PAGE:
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How Louis DeJoy helped Democrats save USPS

The Postal Service Reform Act saves the USPS from the financial catastrophe Congress set into motion.

Congress approved the Post Service Reform Act this week, a bill that should end over a decade of financial pain for the U.S. Postal Service.

There was no guarantee that any bill to rescue the oldest federal agency from possible collapse would make it to President Joe Biden’s desk. The final version doesn’t transform the Postal Service like progressives wanted — but at least it rejects calls from conservatives to further privatize the system. In what amounts to a miracle these days, the bill to fix the problems that left the USPS teetering on the brink of collapse got bipartisan support in the House and Senate.

There was no guarantee that any bill to rescue the oldest federal agency from possible collapse would make it to President Joe Biden’s desk.

In 2006, with the Postal Service annually generating profits, Congress made changes intended to make USPS run less like a federal agency and even more like a business. Unlike either private businesses or federal agencies, though, the Postal Service would have to use its profits to pay for its employees’ retirement benefits upfront. At the same time, societal shifts including online bill payments and digital communications caused the amount of first-class mail sent to plummet, which caused revenue to plummet, too. Within five years, the USPS began to default on those required health care payments, racking up over $160 billion in debt by the end of 2019.

Then came the pandemic, which overwhelmed an already beleaguered agency. Republicans responded to an accompanying emphasis on mail-in ballots with suspicion and former President Donald Trump told outright lies about rampant voter fraud. His choice for postmaster general, former shipping executive Louis DeJoy, began instituting a series of reforms that slowed delivery times and prompted accusations that he was an accomplice in Trump’s efforts to tamper with the election’s outcome.

Despite Democrats’ continued side-eye toward DeJoy, Rep. Carolyn Maloney, D-N.Y., crafted the bill in consultation with him, incorporating his 10-year strategy into the draft’s framework. That buy-in, according to The Washington Post, led to DeJoy reportedly whipping up GOP votes for the bill in person. That touch paid off. The final package passed the House last month overwhelmingly, 342-92, with most Republicans supporting it. The Senate followed suit this week, voting 79-19 to overhaul USPS’s finances without eliminating or privatizing core services, as the Post explained:

Tuesday’s bill gives the agency a significant reprieve, removing $57 billion in past-due postal liabilities and eliminating $50 billion in payments over the next 10 years. It requires future postal retirees to enroll in Medicare, a move that would add minuscule costs to the public health-care system but would save taxpayers $1.5 billion over the next decade.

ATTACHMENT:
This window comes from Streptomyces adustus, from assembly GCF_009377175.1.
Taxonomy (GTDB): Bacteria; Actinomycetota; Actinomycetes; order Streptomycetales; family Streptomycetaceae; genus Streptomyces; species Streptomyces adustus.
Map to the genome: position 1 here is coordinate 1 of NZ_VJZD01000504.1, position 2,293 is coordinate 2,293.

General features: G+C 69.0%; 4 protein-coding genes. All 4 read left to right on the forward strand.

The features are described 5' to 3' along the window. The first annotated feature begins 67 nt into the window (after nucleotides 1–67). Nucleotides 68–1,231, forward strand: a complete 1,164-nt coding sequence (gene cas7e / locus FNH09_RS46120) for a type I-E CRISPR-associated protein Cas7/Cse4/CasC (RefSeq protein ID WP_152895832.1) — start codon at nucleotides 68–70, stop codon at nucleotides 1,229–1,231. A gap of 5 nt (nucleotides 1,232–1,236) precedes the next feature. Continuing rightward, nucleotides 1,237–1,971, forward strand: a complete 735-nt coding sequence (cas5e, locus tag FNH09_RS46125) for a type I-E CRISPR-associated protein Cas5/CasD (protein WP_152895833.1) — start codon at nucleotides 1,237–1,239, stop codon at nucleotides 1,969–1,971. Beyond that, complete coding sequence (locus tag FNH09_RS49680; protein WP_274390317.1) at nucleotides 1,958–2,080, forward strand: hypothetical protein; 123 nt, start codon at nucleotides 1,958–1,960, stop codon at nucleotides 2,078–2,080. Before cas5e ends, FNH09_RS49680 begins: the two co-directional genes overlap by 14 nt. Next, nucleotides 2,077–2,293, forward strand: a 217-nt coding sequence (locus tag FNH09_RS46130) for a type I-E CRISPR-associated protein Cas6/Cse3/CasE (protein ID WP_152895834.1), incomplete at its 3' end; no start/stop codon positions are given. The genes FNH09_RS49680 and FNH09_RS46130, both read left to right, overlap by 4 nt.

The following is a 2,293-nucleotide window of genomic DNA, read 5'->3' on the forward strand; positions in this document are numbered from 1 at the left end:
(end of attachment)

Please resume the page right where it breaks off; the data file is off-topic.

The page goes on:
The legislation also codifies new timely-delivery transparency requirements for the Postal Service, which has struggled with on-time service since Postmaster General Louis DeJoy took office in June 2020, and allows the agency to contract with local, state and Indigenous governments to offer basic non-mail services, such as hunting and fishing licenses.

That’s all hugely welcome news for the over 600,000 postal workers nationwide, considering how dire the situation was for the Postal Service just two years ago. “I think across the board this is good news,” Mark Dimondstein, the president of the American Postal Workers Union, told NBC News. “Since it’s an entity that doesn’t run on taxpayer money, it doesn’t run on putting money in the bank. It runs on a break-even basis of serving the people. This bill will then help provide better service to the people in the country.”

There are areas where the bill falls short. A proposal to reintroduce banking to the Postal Service, which progressives say would be transformative to millions of Americans who have little to no access to financial services, never made it into the bill. Nor did a proposed revamp to how the Postal Service handles mail-in ballots, changes that would inoculate future elections from the sort of attacks Trump made in 2020. And it doesn’t halt DeJoy’s decision to replace the decrepit fleet of mail trucks with nearly 150,000 gas-powered vehicles, which Democrats see as a deliberate snub of Biden’s climate goals.

It’s a big achievement, if not exactly a high-profile or glamorous one, for Congress.

But the priority here had to be making sure the Postal Service remains a public service for decades to come. I had doubts that even this basic goal would be met given the antipathy toward the problem for the last decade and a half. Democrats’ distrust of DeJoy and GOP disdain for government services in general didn’t exactly generate hope for a deal. I’m glad to have been proved wrong.

It’s a big achievement, if not exactly a high-profile or glamorous one, for Congress, which hasn’t exactly earned a reputation for productivity. Literally keeping the lights on has become a constant struggle, let alone doing more than the absolute least. There’s still a lot to do, and DeJoy remains on my list of suspicious characters, but at least the raging trash fire that’s threatened the Postal Service has finally been doused.

Senate Majority Leader Chuck Schumer, D-N.Y., summed it up best with a bit of classic Schumer corniness Tuesday: "The post office usually delivers for us, but today we’re going to deliver for them.”